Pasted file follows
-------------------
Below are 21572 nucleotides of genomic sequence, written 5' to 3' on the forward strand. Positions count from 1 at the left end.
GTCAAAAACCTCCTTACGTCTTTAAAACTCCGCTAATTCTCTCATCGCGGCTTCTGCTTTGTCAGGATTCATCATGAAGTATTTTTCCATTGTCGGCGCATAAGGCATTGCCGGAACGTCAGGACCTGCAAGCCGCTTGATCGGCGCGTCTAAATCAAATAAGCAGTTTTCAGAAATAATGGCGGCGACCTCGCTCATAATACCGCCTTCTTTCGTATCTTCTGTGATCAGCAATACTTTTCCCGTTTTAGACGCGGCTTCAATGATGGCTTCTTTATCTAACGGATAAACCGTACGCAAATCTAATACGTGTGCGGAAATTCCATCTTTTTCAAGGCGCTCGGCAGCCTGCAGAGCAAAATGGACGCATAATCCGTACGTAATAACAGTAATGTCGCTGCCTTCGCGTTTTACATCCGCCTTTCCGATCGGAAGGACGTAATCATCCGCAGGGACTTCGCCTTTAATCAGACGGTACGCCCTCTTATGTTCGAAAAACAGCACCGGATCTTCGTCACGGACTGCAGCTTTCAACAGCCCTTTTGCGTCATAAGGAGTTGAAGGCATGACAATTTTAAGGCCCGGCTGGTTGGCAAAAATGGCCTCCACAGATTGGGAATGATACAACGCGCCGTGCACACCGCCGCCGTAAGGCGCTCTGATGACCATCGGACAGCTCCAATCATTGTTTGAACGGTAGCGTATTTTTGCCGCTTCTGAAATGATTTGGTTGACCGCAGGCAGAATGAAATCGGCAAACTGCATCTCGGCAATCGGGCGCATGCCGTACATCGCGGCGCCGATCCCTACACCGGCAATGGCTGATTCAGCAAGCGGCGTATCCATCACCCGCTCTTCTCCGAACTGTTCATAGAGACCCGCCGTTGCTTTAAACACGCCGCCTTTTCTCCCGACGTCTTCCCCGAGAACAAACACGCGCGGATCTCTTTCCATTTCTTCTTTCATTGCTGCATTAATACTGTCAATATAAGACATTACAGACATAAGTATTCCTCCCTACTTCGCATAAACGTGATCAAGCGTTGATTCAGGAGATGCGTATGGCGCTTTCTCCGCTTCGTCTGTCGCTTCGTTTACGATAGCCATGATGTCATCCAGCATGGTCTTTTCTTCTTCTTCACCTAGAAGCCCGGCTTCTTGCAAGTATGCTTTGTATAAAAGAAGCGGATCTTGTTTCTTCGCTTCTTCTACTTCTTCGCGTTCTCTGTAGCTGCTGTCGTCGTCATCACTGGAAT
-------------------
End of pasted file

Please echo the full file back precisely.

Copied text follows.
Below are 21572 nucleotides of genomic sequence, written 5' to 3' on the forward strand. Positions count from 1 at the left end.
GTCAAAAACCTCCTTACGTCTTTAAAACTCCGCTAATTCTCTCATCGCGGCTTCTGCTTTGTCAGGATTCATCATGAAGTATTTTTCCATTGTCGGCGCATAAGGCATTGCCGGAACGTCAGGACCTGCAAGCCGCTTGATCGGCGCGTCTAAATCAAATAAGCAGTTTTCAGAAATAATGGCGGCGACCTCGCTCATAATACCGCCTTCTTTCGTATCTTCTGTGATCAGCAATACTTTTCCCGTTTTAGACGCGGCTTCAATGATGGCTTCTTTATCTAACGGATAAACCGTACGCAAATCTAATACGTGTGCGGAAATTCCATCTTTTTCAAGGCGCTCGGCAGCCTGCAGAGCAAAATGGACGCATAATCCGTACGTAATAACAGTAATGTCGCTGCCTTCGCGTTTTACATCCGCCTTTCCGATCGGAAGGACGTAATCATCCGCAGGGACTTCGCCTTTAATCAGACGGTACGCCCTCTTATGTTCGAAAAACAGCACCGGATCTTCGTCACGGACTGCAGCTTTCAACAGCCCTTTTGCGTCATAAGGAGTTGAAGGCATGACAATTTTAAGGCCCGGCTGGTTGGCAAAAATGGCCTCCACAGATTGGGAATGATACAACGCGCCGTGCACACCGCCGCCGTAAGGCGCTCTGATGACCATCGGACAGCTCCAATCATTGTTTGAACGGTAGCGTATTTTTGCCGCTTCTGAAATGATTTGGTTGACCGCAGGCAGAATGAAATCGGCAAACTGCATCTCGGCAATCGGGCGCATGCCGTACATCGCGGCGCCGATCCCTACACCGGCAATGGCTGATTCAGCAAGCGGCGTATCCATCACCCGCTCTTCTCCGAACTGTTCATAGAGACCCGCCGTTGCTTTAAACACGCCGCCTTTTCTCCCGACGTCTTCCCCGAGAACAAACACGCGCGGATCTCTTTCCATTTCTTCTTTCATTGCTGCATTAATACTGTCAATATAAGACATTACAGACATAAGTATTCCTCCCTACTTCGCATAAACGTGATCAAGCGTTGATTCAGGAGATGCGTATGGCGCTTTCTCCGCTTCGTCTGTCGCTTCGTTTACGATAGCCATGATGTCATCCAGCATGGTCTTTTCTTCTTCTTCACCTAGAAGCCCGGCTTCTTGCAAGTATGCTTTGTATAAAAGAAGCGGATCTTGTTTCTTCGCTTCTTCTACTTCTTCGCGTTCTCTGTAGCTGCTGTCGTCGTCATCACTGGAAT